Mission Control software puts Canada on the moon
When Ewan Reid passionately describes that his software is going to the moon next year, it’s hard to imagine he almost became a banker.
But an exciting opportunity at an aerospace company and landing a job as a shuttle flight controller at the Kennedy Space Center in Florida in 2008 changed his course and set him on the path to working in the aerospace industry.
Ewan Reid, founder and CEO of Mission Control based in Ottawa, Ontario, Canada.
Reid is the founder and CEO of Mission Control, an Ottawa-based space exploration and robotics company incorporated in 2015. From its humble beginnings to producing software destined for the moon, the company has reached new heights and will mark a significant milestone next year.
Mission Control teamed up with the Mohammed Bin Rashid Space Centre in Dubai, United Arab Emirates, to help a small rover navigate the moon’s terrain. Mission Control’s cutting-edge artificial intelligence software operates robots via the Internet.
Back on earth, Mission Control’s software will send data almost in real time to scientists at 4 Canadian universities who will work with the Dubai space centre team to decide where the rover should go.
This partnership with the Mohammed Bin Rashid Space Centre allows Mission Control to demonstrate their technology for the first time in space.
“This is the first Canadian software, the first Canadian computer, the first Canadian artificial intelligence to go to the moon,” said Reid. “I’m really proud of our team and honoured for us to be, in a way, representing Canada on the Emirates’ lunar mission.”
A rover drives around Mission Control’s 4,000-square-foot room that was built to look like the surface of the moon.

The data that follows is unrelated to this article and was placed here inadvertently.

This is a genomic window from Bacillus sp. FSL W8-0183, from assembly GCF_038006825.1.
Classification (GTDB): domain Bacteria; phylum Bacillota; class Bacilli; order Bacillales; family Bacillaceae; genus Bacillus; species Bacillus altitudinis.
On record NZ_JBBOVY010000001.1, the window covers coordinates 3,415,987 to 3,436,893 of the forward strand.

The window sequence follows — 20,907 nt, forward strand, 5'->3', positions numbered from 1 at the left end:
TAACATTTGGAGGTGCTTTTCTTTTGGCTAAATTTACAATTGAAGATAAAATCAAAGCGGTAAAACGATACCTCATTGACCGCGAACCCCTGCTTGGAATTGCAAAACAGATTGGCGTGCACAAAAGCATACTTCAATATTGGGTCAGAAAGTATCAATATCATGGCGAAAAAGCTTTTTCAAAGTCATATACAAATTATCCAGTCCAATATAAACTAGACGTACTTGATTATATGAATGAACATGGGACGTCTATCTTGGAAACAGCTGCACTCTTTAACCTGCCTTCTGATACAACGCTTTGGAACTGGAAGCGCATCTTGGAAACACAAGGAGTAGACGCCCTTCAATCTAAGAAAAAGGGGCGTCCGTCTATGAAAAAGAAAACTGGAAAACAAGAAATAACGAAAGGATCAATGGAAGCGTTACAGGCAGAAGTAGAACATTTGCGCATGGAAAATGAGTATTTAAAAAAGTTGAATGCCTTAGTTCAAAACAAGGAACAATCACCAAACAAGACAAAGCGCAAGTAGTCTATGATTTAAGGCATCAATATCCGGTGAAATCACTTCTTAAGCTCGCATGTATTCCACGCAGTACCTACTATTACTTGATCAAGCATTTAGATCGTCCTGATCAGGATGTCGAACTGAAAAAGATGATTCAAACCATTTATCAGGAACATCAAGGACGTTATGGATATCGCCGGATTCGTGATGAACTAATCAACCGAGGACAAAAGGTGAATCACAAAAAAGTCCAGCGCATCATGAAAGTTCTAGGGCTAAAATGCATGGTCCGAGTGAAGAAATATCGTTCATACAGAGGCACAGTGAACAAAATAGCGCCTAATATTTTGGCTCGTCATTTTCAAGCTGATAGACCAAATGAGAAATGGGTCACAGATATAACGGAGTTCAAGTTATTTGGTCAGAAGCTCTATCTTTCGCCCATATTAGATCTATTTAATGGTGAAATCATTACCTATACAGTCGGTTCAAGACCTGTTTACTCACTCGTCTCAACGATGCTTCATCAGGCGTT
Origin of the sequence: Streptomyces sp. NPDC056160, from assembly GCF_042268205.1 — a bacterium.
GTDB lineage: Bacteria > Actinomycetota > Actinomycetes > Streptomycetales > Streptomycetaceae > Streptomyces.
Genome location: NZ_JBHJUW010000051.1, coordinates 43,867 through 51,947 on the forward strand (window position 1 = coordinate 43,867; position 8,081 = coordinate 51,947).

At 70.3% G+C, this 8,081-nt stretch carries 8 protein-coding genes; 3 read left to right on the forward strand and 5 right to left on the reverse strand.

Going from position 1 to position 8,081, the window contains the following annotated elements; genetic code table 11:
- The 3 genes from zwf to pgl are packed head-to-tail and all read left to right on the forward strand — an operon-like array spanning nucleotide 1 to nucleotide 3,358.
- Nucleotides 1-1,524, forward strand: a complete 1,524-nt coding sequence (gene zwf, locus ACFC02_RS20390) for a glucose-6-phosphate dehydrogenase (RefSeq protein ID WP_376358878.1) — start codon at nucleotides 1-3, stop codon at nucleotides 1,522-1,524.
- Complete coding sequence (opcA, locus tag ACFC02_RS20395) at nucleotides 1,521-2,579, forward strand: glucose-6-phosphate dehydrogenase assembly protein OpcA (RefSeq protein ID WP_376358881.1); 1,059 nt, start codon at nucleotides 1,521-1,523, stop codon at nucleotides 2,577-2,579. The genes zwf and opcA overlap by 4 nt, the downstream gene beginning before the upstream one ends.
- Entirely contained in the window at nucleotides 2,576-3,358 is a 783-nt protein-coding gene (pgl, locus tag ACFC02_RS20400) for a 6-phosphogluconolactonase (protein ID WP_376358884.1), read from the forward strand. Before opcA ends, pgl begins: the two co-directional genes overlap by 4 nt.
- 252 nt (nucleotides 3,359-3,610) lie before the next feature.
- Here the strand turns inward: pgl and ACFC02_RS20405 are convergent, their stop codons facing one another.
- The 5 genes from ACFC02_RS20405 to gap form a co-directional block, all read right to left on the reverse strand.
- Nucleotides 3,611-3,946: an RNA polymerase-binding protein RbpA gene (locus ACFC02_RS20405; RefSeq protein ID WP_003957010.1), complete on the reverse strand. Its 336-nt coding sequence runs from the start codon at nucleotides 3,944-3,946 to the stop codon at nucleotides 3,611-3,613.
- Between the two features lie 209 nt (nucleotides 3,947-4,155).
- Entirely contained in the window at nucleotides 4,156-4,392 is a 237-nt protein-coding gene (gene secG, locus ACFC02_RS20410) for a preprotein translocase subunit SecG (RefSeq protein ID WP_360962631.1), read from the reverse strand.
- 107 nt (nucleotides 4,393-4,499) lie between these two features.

There’s no doubt that Mission Control is ready for its first foray into space, which could open up many opportunities for the company.
They’ve been practising with the little bit of “space” they brought to their office: a 4,000-square-foot room constructed to look like the surface of the moon, where they drive rovers using their software.
Dubbed the “moonyard” by the company, it’s a testing facility with sand, rocks, craters, black walls and lights that simulate the sun where Mission Control and partners can practise before going on real moon explorations.
Mission Control was proud to share their world-class facility and software in Dubai in 2021. Reid and several colleagues travelled to Expo 2020 Dubai and the International Astronautical Congress to share their work with a global audience.
“It’s critical in the space industry to work with international space organizations. Almost no space missions can be completed by a single country,” said Reid. “Going to something like Expo is really important for us to build those relationships, those partnerships, and ultimately execute exciting and important space missions.”
Apeksha Budkhar, a project engineer with Mission Control, uses the company’s software to drive a rover in the “moonyard.”
Canada’s Trade Commissioner Service (TCS) has helped Mission Control explore markets in Israel, Italy, Japan, Mexico and the United Arab Emirates.
During a trade mission to the United Arab Emirates in 2019, Reid met with officials from the Mohammed Bin Rashid Space Centre for the first time.
And in Japan, the TCS introduced Reid to ispace, a lunar exploration company that is crucial to the Mohammed Bin Rashid Space Centre mission. An ispace lander will carry the space centre’s rover and Mission Control’s software to the moon.
The TCS ensured Mission Control had a “soft landing” in international markets to forge new partnerships for this Ottawa start-up company and help it reach new heights.
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